Earlier this year Nigerian President Muhammadu Buhari signed the Petroleum Industry Act (PIA) 2021, bringing to a close a 20-year effort to reform Nigeria’s oil and gas sector, with the aim of creating an environment more conducive for growth of the sector and addressing legitimate grievances of communities most impacted by extractive industries.
A lot has changed in the sector domestically and globally since the reform efforts began. The number of indigenous oil and gas firms has grown, but so has the number of oil-producing countries in the region. Militancy in oil-rich communities, while remaining, has diminished. Concerns over climate change have fueled aggressive efforts to reduce global consumption of fossil fuels—driving divestment from oil and gas by companies, institutions, and countries.
The PIA represents an effort by Africa’s leading oil-producing country to respond to this changing environment. In 2019, the oil and gas sector accounted for about 5.8 percent of Nigeria’s real GDP and was responsible for 95 percent of Nigeria’s foreign exchange earnings and 80 percent of its budget revenues. In addition, because the law is far-reaching in its remit, it is complex and not easy to summarize.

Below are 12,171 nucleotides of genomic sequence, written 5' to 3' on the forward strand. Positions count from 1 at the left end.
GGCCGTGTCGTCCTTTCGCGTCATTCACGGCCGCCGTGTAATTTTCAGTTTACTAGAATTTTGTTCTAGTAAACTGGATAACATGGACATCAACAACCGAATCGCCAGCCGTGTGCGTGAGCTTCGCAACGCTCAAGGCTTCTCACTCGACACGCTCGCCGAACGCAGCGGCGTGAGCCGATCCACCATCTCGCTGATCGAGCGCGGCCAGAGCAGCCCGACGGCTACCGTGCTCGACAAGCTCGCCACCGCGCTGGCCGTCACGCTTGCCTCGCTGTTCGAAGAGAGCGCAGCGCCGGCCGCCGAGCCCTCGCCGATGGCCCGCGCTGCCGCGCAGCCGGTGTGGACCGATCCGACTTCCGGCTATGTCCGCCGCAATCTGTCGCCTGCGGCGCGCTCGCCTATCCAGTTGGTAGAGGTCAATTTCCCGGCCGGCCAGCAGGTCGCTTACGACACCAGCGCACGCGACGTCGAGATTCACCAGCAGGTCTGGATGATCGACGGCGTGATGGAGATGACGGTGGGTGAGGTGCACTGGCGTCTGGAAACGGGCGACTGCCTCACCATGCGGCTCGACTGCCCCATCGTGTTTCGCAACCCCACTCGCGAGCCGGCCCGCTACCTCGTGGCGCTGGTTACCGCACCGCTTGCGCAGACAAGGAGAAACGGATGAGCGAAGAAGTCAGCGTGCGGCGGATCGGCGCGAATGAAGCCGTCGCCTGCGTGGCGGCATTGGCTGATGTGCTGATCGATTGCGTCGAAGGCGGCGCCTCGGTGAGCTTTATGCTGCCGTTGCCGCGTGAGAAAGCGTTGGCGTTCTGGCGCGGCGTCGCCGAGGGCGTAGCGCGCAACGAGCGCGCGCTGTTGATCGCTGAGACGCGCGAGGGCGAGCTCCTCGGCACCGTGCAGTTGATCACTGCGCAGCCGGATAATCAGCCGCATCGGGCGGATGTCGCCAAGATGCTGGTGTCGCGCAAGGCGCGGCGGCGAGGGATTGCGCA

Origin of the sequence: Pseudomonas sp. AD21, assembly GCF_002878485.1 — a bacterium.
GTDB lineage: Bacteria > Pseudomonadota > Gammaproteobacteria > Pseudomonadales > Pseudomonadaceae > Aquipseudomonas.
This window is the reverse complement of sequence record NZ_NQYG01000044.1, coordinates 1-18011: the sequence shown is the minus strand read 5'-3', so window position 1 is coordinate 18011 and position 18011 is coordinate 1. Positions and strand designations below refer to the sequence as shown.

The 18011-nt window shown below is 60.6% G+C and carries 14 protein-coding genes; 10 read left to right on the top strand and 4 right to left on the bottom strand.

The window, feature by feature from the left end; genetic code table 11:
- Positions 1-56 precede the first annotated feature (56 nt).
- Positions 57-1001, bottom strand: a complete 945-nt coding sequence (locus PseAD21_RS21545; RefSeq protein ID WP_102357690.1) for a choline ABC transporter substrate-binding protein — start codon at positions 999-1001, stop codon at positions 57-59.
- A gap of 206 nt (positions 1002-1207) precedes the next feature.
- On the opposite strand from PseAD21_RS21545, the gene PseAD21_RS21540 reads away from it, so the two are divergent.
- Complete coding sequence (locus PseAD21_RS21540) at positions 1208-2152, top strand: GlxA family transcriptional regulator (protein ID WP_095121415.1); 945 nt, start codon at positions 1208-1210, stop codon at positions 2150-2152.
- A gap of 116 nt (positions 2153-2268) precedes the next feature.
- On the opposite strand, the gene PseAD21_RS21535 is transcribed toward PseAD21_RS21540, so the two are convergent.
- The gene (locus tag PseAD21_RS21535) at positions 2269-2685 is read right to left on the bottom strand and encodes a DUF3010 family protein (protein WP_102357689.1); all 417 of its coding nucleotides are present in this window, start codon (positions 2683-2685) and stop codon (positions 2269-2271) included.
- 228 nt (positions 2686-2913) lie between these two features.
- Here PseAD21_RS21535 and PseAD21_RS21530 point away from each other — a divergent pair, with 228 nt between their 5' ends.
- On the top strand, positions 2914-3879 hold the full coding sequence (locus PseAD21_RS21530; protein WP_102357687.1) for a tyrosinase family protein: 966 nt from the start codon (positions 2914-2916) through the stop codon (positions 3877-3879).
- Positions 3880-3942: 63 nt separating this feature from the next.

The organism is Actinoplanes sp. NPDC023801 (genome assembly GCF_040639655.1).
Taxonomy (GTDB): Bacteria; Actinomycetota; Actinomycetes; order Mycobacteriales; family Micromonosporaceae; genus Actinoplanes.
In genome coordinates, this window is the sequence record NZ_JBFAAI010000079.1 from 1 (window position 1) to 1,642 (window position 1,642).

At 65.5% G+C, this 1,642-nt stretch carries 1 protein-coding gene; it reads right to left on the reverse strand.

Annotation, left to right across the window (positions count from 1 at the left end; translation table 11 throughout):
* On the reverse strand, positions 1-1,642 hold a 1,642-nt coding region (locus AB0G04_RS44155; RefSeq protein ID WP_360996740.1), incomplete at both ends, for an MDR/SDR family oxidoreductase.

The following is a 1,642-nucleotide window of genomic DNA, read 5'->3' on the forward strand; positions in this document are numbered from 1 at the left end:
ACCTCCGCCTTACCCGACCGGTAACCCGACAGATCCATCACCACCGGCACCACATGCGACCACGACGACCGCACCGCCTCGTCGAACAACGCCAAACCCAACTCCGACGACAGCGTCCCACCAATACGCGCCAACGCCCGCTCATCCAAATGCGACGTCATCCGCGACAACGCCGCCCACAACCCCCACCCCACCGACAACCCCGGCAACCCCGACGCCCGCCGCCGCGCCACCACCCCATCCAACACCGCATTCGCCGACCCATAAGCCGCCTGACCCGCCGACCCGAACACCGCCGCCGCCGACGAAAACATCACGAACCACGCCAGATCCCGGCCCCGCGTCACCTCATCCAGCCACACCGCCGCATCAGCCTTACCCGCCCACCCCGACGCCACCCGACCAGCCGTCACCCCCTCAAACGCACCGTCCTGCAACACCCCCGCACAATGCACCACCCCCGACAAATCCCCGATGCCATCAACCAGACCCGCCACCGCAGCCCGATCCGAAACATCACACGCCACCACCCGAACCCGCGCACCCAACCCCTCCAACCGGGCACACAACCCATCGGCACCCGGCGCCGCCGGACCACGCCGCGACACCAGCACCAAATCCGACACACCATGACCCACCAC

Power-generating wind turbines are seen at the Lake Turkana Wind Power project (LTWP) in Loiyangalani district, Marsabit County, northern Kenya, September 4, 2018. Picture taken September 4, 2018. REUTERS/Thomas Mukoya
The global oil and gas industry had an underwhelming year in 2020 as the twin shocks of the oil price crash and the COVID-19 pandemic adversely influenced demand and supply of crude oil in an unprecedented manner; thus leading Nigeria into its second recession in six (6) years. Nigeria, a country heavily dependent on proceeds of crude oil sales, was forced into reactive strategies, such as palliative measures and several fiscal initiatives, to charge the economy into recovery.
Hopefully, 2021 will be the year of recovery as countries make strategic plans to open up their economies with the supply of vaccines being ramped up and pharmaceuticals striving to meet global demand. We also expect that 2021 will see a rise in demand for crude oil and its derivatives.
We have highlighted some of the recent developments in the industry in Nigeria, how these developments impacted on businesses operating in the sector and what to expect in the coming months of 2021.